All this time I had been feeling trapped, but in this moment I felt free.

Eventually we headed back to land. We rejoined the other fishermen/participants on the trip, took photos and had the fish that were caught gutted and fileted. I had never seen this before so it was such a cool experience. Walking back I saw one of the Korean fisherman wearing a "Freedom" shirt. I immediately felt triggered. I thought, "I am an American. I've spent almost NINE years of my life serving in the Air force and 8 years prior to that wearing the uniform as a cadet. This word SHOULD represent me but instead I feel the exact opposite. Why does seeing or hearing people where flag or freedom memorabilia, cause such a pain or discomfort in me and immediate distrust of the individual? Am I UN-American? Am I not a patriot?"

I realized I feel this way because for most of my life I have either directly or indirectly felt bias, criticism, judgment, or exclusion as a Black woman from many (but not all) people who overtly wear that stuff. I thought of the insurrection on the capital and the demographic of people who were there. What they were wearing. What they were saying. The messages for what brought them there. Some people said that the insurrectionists "highjacked" the American flag. From my point of view, it wasn’t a hijacking of anything but an overt exposure of what was ALREADY and ALWAYS there.

I have often wondered what does being American mean. I think it means different things to different people and that's ok. For me, it has come to mean being and embracing more than one thing. Being biologically and/or culturally more than one thing. Having the right to choose your own way in life. And doing one of the hardest things imaginable- learning to trust and respect others who ARE NOT LIKE YOU. While my experiences at school were not always diverse, the neighborhood I grew up on WAS. One family was from Laos and were Buddhist, another was Filipino and Black, another family was White-the husband was a Vietnam veteran and retired firefighter while his wife was a friendly smoker and cat lady, another neighbor was white and his wife and kids were from Mexico, we had single men and women who lived alone. We had married couples with no kids. Married/non-married couples with kids. While I cannot absolutely confirm this, we had one couple that was likely (and rumored) to be gay. We were black. My next-door neighbors were black and devout Christians. All this diversity on one street and we had so much community. Yes, we had differences, yes hard, uncomfortable but constructive conversations where learning needed to occur happened, but from my memories, our community was safe and harmonious. We looked out for one another. Even to this day, I have dreams that bring me back to this first home. To this neighborhood. I think that’s why I joined and cherished the Air force- because it presented me with some of the best chances to experience diversity and I felt accepted as I already was and who I wanted to become. The diversity and acceptance reminded me of where I felt safe and challenged-my first home. Where I felt like I didn’t have to hide or prove myself. This safety, this diversity helped me feel free.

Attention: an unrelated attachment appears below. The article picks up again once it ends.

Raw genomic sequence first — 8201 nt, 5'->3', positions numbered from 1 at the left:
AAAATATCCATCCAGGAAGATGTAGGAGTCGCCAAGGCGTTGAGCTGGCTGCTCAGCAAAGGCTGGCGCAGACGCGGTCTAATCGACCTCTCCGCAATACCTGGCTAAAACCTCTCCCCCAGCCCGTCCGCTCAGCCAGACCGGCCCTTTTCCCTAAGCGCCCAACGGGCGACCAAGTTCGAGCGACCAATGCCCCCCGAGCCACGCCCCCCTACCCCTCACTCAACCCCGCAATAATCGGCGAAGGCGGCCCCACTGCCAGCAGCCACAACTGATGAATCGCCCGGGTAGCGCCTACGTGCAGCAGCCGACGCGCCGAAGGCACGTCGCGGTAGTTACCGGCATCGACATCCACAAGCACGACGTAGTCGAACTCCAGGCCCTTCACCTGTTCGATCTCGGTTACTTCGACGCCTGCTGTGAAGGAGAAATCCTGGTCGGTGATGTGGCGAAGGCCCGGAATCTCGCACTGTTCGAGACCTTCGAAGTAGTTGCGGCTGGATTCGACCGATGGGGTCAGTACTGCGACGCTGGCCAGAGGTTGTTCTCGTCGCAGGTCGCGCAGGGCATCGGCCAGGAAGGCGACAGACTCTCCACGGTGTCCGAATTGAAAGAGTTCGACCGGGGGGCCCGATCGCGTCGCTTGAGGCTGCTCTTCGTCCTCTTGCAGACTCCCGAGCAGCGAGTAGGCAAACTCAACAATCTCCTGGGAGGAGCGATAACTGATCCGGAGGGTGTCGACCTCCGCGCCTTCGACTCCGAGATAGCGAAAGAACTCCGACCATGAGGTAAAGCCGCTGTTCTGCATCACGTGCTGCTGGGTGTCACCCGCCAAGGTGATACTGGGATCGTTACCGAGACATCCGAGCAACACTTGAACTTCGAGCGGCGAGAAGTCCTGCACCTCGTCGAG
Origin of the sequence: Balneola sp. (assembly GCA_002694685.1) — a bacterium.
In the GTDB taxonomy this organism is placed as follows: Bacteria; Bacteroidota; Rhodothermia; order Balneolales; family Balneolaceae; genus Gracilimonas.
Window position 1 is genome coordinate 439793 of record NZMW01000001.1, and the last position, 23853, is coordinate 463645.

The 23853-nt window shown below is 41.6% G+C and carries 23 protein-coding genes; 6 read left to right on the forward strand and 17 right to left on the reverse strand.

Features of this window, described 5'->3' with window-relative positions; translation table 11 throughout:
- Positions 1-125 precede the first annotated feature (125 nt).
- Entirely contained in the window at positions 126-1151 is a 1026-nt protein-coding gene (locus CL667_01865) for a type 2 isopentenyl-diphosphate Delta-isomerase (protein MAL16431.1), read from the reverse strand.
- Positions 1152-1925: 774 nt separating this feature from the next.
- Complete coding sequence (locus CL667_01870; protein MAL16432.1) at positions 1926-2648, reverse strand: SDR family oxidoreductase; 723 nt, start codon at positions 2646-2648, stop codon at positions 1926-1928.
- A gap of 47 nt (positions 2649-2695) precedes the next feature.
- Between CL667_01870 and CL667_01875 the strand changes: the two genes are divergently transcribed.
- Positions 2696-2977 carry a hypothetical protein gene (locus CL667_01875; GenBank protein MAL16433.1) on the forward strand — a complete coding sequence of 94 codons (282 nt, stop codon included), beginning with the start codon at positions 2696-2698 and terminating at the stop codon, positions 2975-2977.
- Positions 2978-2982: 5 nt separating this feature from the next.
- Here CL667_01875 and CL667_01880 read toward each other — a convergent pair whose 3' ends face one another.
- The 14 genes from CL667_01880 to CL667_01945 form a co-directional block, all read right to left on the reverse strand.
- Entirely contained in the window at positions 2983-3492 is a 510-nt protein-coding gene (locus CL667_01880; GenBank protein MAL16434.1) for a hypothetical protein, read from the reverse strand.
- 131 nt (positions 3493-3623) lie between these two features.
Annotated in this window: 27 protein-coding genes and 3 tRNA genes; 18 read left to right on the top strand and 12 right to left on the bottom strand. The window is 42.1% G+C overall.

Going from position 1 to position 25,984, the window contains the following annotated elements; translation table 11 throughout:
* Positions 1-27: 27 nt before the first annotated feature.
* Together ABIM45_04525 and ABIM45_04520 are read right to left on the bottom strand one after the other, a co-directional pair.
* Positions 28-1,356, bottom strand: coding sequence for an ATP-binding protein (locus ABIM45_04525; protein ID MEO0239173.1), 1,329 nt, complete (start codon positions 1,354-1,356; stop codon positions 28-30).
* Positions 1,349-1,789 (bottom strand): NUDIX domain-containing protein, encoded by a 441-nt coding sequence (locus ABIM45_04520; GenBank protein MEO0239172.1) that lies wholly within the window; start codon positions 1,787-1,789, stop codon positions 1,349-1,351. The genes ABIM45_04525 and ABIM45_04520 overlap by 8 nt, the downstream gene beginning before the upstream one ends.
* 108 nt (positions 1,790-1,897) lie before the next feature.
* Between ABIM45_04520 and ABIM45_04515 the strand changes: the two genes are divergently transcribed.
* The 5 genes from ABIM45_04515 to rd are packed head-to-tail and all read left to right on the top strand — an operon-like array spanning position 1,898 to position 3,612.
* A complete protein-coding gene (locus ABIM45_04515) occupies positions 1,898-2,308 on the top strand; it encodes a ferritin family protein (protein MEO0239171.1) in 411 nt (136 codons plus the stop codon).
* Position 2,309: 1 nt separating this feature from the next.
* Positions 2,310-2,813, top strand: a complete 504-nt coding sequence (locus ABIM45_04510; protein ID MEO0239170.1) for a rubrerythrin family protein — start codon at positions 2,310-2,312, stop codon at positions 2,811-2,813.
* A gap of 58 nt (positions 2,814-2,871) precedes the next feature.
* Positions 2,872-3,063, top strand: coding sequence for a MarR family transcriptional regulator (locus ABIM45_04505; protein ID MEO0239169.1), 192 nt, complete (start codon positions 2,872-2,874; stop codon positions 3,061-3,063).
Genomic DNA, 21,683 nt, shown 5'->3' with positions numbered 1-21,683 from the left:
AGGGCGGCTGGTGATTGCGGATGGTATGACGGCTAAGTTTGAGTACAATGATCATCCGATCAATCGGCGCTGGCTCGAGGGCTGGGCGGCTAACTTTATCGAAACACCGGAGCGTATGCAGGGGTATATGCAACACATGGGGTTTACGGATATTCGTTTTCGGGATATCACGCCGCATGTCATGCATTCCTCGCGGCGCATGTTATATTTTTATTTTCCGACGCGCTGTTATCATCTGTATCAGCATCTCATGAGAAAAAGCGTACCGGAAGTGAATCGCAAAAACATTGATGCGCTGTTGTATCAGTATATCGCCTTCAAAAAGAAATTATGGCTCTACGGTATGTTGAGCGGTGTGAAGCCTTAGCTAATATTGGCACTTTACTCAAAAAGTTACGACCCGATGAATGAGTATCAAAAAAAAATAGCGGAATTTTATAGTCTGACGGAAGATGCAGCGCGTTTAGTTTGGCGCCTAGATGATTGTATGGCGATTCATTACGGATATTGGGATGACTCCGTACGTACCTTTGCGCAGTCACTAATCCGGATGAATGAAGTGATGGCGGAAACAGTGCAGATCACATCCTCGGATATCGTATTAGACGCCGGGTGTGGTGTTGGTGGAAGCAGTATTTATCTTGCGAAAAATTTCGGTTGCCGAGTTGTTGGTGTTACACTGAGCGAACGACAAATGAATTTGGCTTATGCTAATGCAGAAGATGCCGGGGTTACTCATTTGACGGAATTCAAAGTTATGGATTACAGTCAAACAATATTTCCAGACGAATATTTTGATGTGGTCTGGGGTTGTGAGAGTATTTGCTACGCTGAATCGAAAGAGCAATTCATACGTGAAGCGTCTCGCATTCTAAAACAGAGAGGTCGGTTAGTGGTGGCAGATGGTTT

After experiencing what I felt on that trip, I understand now why people are so passionate about freedom and the symbols associated with it. After feeling and experiencing freedom, why would anyone choose to go back to being caged? I just wish freedom would extend to more kinds of people. EVERY kind of people, without conditions, that WANT to be free.

My goals for today are: 1). Pick up ingredients to make banana pudding for the potluck my therapy group is having 2) take my uniform to have my Major's rank sewn on it (I'm a month late in doing this), and 3) buy a Freedom warrior shirt, and wear it. I think it’s time for a new branding.